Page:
1. This site uses cookies. By continuing to use this site, you are agreeing to our use of cookies. Learn More.
  2. Hi Guest, welcome to the TES Community!

    Connect with like-minded education professionals and have your say on the issues that matter to you.

    Don't forget to look at the how to guide.

    Dismiss Notice

Exit plan - thoughts please!

Discussion in 'Workplace dilemmas' started by Talismanjayuk, Jan 13, 2019.

  1. Talismanjayuk

    Talismanjayuk New commenter

    After much thought, I think the time has come to proceed with my exit plan and leave full-time teaching.

    To give some background, I am a main scale primary school teacher of a few years experience. (Prior to my life as a teacher, I did a range of other education related jobs.) Initially, I undertook a few long-term supply positions successfully before moving on to my first permanent position.

    Although my first year was fine, we have been Ofsteded and everything has piled pressure wise. To put it frankly, I am unable to keep up and have been put on a ‘support plan’. This is fundamentally down to me being reluctant (and sometimes unable) to put the hours in during the evening/weekend. The support plan seems reasonable enough - I have been following the advice given - and the Head has been supportive – but if I don’t succeed, then capability would be next and I am obviously keen to avoid this. So with increasing expectations for me to keep up and improve – which seems can only be done by working over large chunks of the weekend or evenings – something which I am finding increasingly hard to do - then the time seems to have come to move on.

    Additionally, health wise, I’m increasingly disliking going to work, feeling anxious, not ‘switching off’ etc and feel that my ‘mojo’ has gone from teaching and my confidence is low. I still like the teaching bit but it’s all the other stuff that surrounds it that I increasingly dislike. Having suffered from WRS in a previous, non-teaching role many moons ago, so I am well aware of what that feels like, so I want to make sure I don’t end up in the same situation again. I want to act BEFORE I end up in the same situation as many of the poor folks I see posting on these threads (thank god for the good advice and support they are given on these forums.) It would be nice if I could leave before I end up demoralised, unwell or disillusioned with teaching etc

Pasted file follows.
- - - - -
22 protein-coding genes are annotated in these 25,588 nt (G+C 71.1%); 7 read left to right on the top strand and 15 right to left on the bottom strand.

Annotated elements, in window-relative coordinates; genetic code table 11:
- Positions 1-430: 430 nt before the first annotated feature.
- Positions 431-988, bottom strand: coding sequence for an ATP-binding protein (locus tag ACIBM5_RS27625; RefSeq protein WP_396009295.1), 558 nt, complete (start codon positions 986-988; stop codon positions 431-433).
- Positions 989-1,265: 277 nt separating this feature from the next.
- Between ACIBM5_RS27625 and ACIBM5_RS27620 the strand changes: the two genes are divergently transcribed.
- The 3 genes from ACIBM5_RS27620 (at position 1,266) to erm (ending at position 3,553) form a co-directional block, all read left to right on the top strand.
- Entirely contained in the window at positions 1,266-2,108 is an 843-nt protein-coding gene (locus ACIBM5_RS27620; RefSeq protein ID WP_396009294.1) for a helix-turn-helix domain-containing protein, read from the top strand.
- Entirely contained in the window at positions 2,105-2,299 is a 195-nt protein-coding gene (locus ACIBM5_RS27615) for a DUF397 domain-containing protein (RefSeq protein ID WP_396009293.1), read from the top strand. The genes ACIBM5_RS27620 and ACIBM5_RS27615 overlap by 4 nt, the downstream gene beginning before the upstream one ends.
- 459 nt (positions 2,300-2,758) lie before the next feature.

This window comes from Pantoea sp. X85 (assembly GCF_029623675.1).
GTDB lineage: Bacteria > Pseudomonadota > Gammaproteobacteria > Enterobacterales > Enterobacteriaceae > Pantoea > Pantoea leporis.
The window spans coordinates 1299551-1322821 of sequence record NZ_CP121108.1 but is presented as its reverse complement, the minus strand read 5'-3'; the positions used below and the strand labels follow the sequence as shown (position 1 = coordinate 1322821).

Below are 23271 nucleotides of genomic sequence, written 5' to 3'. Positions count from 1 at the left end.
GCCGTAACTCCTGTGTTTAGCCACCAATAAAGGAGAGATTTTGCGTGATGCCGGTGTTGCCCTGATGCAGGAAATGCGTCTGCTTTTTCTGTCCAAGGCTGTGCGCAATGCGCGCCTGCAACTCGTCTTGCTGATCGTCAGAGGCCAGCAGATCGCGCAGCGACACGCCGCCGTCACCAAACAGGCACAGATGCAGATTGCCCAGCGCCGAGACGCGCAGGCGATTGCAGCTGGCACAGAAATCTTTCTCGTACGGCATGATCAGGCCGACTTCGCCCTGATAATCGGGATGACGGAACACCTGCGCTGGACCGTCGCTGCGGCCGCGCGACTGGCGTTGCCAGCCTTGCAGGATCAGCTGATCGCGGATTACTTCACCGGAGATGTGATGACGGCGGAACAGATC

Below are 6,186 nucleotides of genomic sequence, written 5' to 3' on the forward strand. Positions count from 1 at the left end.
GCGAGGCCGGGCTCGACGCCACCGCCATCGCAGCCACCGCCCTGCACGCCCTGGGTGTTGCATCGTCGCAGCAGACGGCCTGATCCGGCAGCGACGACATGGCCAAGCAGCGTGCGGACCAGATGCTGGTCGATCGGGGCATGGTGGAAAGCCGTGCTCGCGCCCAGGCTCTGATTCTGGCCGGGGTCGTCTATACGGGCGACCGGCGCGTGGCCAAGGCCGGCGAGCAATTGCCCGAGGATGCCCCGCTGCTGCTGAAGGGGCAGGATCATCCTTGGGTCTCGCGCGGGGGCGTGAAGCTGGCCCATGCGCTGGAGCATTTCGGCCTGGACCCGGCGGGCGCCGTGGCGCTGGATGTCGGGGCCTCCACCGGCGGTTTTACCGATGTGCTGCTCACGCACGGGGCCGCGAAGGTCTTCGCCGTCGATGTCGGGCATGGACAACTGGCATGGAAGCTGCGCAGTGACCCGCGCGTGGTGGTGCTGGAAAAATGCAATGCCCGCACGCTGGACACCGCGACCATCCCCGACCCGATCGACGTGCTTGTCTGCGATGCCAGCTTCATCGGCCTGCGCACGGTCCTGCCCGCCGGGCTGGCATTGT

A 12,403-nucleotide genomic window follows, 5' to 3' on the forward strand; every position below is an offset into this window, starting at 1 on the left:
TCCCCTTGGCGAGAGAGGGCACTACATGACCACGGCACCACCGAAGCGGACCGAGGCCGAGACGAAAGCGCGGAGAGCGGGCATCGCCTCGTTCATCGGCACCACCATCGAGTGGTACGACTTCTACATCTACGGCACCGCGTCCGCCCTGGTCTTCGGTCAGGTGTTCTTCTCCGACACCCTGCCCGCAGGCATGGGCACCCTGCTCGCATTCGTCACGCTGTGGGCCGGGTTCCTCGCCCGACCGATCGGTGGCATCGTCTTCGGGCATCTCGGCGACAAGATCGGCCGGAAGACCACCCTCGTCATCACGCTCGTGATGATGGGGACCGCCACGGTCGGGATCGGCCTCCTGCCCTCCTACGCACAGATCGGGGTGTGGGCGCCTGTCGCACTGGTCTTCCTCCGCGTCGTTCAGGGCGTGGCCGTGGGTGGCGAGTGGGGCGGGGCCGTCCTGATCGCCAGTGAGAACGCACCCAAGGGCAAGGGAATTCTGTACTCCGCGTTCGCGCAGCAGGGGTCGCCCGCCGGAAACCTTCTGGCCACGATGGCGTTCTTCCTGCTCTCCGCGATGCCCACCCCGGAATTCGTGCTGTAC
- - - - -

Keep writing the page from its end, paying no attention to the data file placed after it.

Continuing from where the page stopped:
My partner is supportive of this. For various reasons, at this stage in our life, it would actually be better if I was working several part-time jobs of varied hours (including part-time teaching/day to day supply, tutoring etc) so I could be home during the daytime more.

    The idea excites me as I might well be able keep an aspect of teaching whilst also having the time and energy to switch off mentally and not constantly be thinking about teaching all the time. This seems like a sensible way to stay in education whilst also having a chance of a healthy work/life balance. We have worked out our budgets and seeing as I’m not far up the teaching pay scale anyway, we can afford for me to switch to this style of working.

    I am going to start to apply for jobs this week and it feels right to inform the Head of my intentions and if necessary formally hand in my resignation to leave at Easter. Thus far, the working relationship with my Head has been good and I am keen to maintain this by being as transparent as possible. Furthermore, my fear is if the Head doesn’t know, then a job reference for me will suddenly pop into her email box! (I know you can tick the ‘don’t contact present employer’ box on application forms but I don’t trust that an error wouldn’t occur!)

    Also, by informing them of my intentions, I am hoping it will take the pressure off regarding the ‘support plan’ – not a lot of point with going down that route if I am leaving anyway.

    Any thoughts or feedback most welcome. It would be good to get others perspectives on this!
     
  2. Bedlam3

    Bedlam3 Lead commenter